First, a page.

Re: Living the dream


Arse backwards, I'm afraid.

It is peer reviewed. Literally thousands of fellow bloggers, such as yourself, read it every day. Any errors, overreaching, whatever are quickly brought to Glenn's attention.

Depending upon your field of study, I have seen disertations that were significantly made up of footnotes. Many medical studies, for example, are merely collection of all prior studies on a given topic with an analysis thrown in for good measure.

About that day job... I've known many tenured professors who had an hour of office time each week, and their classroom time, and that was it. Indeed, in research institutions, even the classroom time vanishes as the prof is engaged in some research project or another. In any case, a tenured college professor only has to put eight hours a day in if he chooses to.

it has a reputation in some quarters for academic dishonesty Nice snarkiness. Your reputation, on the other hand, is invisible, because your "about" is singularily uninformative.

Posted by: Chuck Simmins | Link to this comment | 09- 8-04 11:51 AM
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"regards it as scholarship because it's part of an ongoing experiment in communications and technology"

Rather self-explanatory, no?

Is blogging the same as publishing a law review article? No. But it's comparable to many other things that pass as scholarship for a law professor. And, certainly, much more widely read than probably any book or article ever published by a law professor.

Posted by: James Joyner | Link to this comment | 09- 8-04 12:05 PM
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Posted by: [redacted] | Link to this comment | 09- 8-04 12:19 PM
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Wow, interesting issue. On the one hand, blogs do present a new structure to communication, and the practical negotation of that structure is no doubt instructive. And certainly I would like to think that I contribute to blogging in a manner that is productive, occasionally rigorous, and frequently interesting. But on the other hand, by the standards articulated here - isn't every bulletin board post and email, every porn download and cspan feed, an example of communication scholarship? As artificial as the standards for effective scholarship may be, I'm not sure this particular expansion (Burke's casuistic stretching) is one academics should be too keen on.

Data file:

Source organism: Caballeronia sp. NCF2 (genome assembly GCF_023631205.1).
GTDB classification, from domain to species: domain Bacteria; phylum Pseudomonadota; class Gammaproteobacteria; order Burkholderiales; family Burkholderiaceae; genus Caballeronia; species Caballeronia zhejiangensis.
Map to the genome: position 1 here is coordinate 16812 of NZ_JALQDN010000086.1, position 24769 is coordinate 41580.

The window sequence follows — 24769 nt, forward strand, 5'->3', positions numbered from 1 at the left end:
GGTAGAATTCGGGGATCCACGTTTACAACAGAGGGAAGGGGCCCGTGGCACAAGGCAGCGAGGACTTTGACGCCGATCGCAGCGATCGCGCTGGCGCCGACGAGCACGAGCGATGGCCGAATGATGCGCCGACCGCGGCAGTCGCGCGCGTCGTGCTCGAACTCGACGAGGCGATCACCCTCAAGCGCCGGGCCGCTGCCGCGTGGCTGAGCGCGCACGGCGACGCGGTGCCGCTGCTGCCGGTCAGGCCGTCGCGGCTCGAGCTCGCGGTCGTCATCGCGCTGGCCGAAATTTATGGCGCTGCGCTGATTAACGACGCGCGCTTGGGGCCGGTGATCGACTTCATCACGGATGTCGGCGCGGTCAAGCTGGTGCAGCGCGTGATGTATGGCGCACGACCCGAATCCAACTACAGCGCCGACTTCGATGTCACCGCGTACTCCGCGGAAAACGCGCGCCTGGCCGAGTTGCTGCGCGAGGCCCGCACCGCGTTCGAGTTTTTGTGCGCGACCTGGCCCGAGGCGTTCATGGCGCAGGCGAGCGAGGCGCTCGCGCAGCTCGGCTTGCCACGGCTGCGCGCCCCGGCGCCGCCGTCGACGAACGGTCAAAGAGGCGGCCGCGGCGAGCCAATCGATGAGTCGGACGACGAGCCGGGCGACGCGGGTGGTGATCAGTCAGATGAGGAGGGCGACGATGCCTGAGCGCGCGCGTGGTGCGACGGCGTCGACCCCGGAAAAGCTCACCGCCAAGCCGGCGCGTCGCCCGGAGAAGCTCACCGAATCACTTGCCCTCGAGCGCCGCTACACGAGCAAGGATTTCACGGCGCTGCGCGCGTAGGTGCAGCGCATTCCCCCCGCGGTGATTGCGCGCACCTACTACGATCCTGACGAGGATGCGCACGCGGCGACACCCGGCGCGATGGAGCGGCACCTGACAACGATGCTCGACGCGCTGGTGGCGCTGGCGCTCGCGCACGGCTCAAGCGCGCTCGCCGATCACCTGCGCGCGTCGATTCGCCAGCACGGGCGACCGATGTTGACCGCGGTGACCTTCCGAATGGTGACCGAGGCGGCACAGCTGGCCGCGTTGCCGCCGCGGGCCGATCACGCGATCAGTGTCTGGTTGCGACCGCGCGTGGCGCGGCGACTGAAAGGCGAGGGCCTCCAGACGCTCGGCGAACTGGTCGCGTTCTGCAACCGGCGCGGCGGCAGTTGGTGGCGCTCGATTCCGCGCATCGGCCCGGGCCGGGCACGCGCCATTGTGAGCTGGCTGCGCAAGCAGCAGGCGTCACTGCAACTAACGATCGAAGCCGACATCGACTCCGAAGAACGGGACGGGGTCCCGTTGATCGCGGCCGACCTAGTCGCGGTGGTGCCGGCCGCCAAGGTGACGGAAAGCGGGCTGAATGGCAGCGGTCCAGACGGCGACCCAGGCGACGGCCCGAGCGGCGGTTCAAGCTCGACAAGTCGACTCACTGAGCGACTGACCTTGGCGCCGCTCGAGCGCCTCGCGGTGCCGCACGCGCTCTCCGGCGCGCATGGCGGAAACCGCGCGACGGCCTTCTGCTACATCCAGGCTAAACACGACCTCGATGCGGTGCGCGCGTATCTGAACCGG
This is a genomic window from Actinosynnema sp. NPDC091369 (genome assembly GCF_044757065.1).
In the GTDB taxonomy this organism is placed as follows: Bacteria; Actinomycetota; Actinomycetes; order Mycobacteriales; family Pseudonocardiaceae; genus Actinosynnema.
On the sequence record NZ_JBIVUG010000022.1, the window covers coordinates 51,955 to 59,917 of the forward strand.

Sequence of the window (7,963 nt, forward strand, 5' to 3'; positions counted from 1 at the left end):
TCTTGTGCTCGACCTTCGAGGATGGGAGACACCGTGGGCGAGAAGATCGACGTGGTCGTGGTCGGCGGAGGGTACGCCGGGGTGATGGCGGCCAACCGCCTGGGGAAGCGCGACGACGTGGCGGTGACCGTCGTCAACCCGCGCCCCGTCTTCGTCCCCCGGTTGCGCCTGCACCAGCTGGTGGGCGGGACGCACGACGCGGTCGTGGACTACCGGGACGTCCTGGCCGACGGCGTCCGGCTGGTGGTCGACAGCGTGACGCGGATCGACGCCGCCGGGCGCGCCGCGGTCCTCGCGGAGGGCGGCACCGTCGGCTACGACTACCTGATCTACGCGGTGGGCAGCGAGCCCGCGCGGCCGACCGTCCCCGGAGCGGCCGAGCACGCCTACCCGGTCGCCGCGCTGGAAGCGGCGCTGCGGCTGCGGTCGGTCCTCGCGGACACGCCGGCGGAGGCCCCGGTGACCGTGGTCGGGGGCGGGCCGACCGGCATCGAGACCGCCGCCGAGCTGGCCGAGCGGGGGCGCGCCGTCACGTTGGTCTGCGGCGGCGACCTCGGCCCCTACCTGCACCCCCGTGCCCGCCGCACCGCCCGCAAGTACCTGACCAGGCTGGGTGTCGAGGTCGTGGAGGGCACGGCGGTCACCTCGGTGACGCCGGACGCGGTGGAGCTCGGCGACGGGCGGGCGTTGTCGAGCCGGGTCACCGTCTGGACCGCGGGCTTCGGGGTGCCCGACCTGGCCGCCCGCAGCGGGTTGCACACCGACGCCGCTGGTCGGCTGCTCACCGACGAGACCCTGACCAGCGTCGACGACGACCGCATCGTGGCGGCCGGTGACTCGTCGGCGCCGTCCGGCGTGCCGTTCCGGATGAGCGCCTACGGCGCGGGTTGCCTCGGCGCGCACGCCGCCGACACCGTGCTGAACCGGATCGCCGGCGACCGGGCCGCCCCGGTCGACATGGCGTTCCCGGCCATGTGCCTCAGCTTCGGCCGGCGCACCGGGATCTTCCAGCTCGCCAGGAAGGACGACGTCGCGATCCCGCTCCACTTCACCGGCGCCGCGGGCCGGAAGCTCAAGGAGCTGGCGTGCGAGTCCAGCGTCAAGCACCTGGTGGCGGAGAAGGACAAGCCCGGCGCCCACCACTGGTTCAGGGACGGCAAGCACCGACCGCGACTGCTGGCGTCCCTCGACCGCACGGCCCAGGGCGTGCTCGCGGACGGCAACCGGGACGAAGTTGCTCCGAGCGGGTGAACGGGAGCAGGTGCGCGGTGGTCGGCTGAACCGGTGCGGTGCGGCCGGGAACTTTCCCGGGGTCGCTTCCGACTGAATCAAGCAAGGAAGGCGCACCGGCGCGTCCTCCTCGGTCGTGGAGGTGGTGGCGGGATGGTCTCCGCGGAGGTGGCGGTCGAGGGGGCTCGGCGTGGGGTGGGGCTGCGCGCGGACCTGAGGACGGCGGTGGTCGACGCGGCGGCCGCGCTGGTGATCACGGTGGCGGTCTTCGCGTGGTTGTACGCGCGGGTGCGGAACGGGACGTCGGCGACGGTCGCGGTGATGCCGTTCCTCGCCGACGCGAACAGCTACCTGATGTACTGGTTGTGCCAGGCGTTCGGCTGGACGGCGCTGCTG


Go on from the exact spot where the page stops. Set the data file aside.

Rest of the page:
Posted by: kenrufo | Link to this comment | 09- 8-04 2:59 PM
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Yeah, "peer review" as a technical term doesn't mean that people get to criticize your work after you've published it. It means that your work doesn't get published unless your peers deem it worthy. In fact, it's distinguished from editor review; even in a non-peer-reviewed journal the editor has to make a decision; in a peer-reviewed journal the editor sends it to an external reviewer (more or less, I think).

Anyway, isn't it the case that many law journals aren't peer reviewed.

Brian Weatherson, whose blog contains a lot of serious work related to his (mine, and FL's) academic field, doesn't try to call it scholarship--I think at some point he suggested that it might count as service. I hope that the more philosophy posts on my blog may get noticed and possibly improve my reputation or, in a fantasy, advance a debate, but I wouldn't think they could substitute for publications.

(As for the idea that it's an experiment--I have several suggestions for what the control might be, but probably only my ideological compadres would find them funny.)

Posted by: Matt Weiner | Link to this comment | 09- 9-04 2:31 PM
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Worth noting: blogging is a medium.

I see no reason to think that blogging is inherently scholarship or not scholarship. Doesn't it depend on the content?

If that's the case, I don't see how Glenn's hackitude in anyway qualifies. Is James Carville a scholar? Sean Hannity?

Posted by: praktike | Link to this comment | 09-10-04 9:15 AM
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My blogs got in the way of my scholarship so I had to stop :(

Posted by: Claire | Link to this comment | 09-16-04 8:48 AM
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